Weaving Compassion Into the Fabric of Cancer Treatment

Oncology Live®Vol. 17/No. 11
Volume 17
Issue 11

The Comprehensive Cancer Center at Wake Forest Baptist Medical Center provides programs and services that are integrated into the ongoing care of patients in order to make professional assistance available easily and seamlessly.

Richard P. McQuellon,


Professor of Medicine

Director, Psychosocial Oncology and Cancer Patient Support Programs

The diagnosis of cancer is almost always a shock for patients and family members. It is estimated that 30% to 50% of patients experience some debilitating anxiety or depressive symptoms at some time along their cancer diagnosis and treatment trajectory.1 Their caregivers likely sustain similar rates of anxiety, depressive symptoms, and distress.

The Comprehensive Cancer Center at Wake Forest Baptist Medical Center provides programs and services that are integrated into the ongoing care of patients in order to make professional assistance available easily and seamlessly.

For example, all patients are screened for distress when they are seen by their cancer healthcare provider. The integration of personalized, patient-centered care at the point of delivery of medical services is a unique aspect of care at our Comprehensive Cancer Center.

The Psychosocial Oncology and Cancer Patient Support Programs were designed to address the emotional distress of patients and family members.2 The mission of these programs is to reduce suffering and enhance quality of life of patients as well as caregivers during the diagnosis, treatment, and survivorship process, from the beginning of care throughout the life span.

These programs are woven into a broader network of professional services that are part of the supportive care and survivorship services network for our medical center and community. Research has shown that patients who access three or more supportive care services are likely to have increased satisfaction and better overall outcomes.3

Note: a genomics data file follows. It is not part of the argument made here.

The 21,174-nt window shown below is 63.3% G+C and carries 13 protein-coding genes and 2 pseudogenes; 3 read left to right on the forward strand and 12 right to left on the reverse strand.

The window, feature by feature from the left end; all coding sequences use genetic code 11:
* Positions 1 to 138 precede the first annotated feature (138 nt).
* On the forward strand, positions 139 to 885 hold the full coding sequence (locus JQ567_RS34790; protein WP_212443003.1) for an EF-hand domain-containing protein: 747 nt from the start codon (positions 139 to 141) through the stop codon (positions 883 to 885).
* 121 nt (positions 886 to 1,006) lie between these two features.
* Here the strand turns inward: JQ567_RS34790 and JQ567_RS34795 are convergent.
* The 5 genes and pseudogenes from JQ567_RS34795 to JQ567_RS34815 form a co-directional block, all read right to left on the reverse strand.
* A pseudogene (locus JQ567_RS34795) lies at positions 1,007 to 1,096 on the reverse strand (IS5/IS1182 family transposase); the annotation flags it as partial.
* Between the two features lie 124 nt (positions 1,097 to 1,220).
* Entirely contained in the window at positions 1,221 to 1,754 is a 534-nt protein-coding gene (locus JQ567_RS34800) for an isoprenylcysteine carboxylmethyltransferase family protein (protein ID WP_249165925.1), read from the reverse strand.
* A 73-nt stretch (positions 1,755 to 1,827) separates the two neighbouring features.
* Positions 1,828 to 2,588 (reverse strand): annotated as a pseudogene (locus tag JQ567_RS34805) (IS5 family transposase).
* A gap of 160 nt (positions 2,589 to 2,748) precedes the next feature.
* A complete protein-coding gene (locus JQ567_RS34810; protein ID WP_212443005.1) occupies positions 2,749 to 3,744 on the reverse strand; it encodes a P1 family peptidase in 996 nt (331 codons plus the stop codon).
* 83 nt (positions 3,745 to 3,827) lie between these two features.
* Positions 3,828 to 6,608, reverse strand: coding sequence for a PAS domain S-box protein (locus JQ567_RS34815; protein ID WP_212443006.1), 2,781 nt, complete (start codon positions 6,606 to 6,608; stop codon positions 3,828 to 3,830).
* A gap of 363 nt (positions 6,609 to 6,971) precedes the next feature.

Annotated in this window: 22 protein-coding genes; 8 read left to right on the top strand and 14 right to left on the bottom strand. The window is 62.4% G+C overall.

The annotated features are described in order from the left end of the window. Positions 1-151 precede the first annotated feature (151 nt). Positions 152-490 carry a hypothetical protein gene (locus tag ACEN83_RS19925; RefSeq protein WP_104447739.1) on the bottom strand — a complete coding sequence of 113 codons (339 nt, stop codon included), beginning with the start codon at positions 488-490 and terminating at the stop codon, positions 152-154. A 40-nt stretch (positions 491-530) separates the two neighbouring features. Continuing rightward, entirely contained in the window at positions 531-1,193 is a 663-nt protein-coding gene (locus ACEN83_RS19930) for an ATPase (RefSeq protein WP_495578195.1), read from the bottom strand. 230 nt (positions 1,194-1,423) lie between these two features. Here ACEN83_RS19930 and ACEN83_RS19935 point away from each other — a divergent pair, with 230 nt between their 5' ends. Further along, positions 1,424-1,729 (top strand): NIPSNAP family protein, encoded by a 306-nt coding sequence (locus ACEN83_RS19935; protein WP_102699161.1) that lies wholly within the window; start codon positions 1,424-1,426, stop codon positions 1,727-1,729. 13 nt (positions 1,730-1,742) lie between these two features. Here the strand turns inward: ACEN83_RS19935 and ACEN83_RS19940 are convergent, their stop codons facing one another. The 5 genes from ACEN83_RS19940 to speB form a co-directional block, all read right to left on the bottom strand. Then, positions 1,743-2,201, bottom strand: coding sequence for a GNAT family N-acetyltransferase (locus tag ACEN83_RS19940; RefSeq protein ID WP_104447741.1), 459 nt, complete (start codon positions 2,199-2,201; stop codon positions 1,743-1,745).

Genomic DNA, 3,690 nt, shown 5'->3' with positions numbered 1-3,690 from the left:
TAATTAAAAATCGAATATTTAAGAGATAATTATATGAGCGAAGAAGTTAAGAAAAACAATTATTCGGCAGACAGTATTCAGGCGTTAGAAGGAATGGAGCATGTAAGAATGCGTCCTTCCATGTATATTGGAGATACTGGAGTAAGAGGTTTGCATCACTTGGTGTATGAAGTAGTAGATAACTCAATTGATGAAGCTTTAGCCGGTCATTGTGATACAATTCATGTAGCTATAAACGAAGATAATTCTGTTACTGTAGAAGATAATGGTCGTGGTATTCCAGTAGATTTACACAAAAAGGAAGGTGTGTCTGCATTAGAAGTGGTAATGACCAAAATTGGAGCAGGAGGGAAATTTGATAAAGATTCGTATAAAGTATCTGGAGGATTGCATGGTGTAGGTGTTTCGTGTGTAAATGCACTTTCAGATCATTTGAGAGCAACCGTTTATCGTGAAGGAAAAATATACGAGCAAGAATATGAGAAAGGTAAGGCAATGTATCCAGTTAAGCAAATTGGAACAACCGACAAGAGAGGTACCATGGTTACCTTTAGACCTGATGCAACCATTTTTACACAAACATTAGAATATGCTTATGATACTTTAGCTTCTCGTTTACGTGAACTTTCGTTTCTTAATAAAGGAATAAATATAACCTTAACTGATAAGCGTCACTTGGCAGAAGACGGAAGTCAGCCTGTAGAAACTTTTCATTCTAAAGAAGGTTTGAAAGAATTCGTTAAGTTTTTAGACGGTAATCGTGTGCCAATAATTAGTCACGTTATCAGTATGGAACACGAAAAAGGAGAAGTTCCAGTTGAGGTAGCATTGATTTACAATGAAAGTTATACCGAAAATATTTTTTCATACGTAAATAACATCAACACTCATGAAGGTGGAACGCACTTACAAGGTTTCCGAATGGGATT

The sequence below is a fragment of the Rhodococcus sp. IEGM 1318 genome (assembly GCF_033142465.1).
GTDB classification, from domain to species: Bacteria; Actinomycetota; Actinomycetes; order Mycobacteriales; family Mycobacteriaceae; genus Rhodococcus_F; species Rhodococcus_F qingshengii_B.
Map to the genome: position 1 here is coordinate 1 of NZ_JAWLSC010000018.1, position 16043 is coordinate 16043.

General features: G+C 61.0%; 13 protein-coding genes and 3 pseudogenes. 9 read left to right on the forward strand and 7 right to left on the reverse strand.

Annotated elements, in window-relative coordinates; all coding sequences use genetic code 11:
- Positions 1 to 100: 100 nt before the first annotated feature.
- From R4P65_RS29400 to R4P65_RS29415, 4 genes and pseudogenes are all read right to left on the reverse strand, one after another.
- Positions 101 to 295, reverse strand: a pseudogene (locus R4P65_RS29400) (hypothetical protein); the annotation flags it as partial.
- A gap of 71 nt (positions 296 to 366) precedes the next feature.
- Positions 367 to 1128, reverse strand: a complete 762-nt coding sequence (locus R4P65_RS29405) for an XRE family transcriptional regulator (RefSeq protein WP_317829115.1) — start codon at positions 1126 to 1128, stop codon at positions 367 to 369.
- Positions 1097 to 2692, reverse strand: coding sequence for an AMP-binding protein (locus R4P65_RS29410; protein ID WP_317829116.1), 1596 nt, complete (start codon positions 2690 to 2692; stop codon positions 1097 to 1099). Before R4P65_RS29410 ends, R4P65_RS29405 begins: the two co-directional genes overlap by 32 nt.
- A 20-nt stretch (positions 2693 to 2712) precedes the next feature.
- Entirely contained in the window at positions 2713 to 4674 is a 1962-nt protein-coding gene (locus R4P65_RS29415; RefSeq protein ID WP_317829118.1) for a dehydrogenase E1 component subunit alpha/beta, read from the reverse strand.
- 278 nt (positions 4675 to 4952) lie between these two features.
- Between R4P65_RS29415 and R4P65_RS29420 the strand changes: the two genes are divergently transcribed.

Access to such services is readily available to all of our patients treated in medical oncology, surgical oncology, and radiation oncology. Many studies have reported the efficacy of psychosocial interventions4 and the importance of quality of life to patients.5

The Psychosocial Oncology and Cancer Patient Support Programs are staffed by approximately 30 volunteers and six professionals trained in counseling, administrative support, and therapeutic music.

Most of our volunteers are either veteran cancer patients themselves or have been caregivers for patients over the years. They bring deep listening and empathy that have been finely tuned through their own experience. Volunteers provide hospitality, empathic listening, and a welcome presence for all patients attending our cancer center.

One of our volunteers, paraphrasing Mother Teresa commented, “I may not be able to do great things as a volunteer, but I can do small things with great love.” Both professional staff and volunteers perform a very important navigation function by helping to connect patients and families to needed services.

A hallmark of our program is the integration of our services into the ongoing medical care of patients. For example, we can see patients for counseling or other services such as massage while they are being seen concurrently by healthcare providers for medical treatment. It is not uncommon for our staff to be counseling with a patient during their chemotherapy treatment. This reduces the necessity for travel and overall cost to the patient for their care.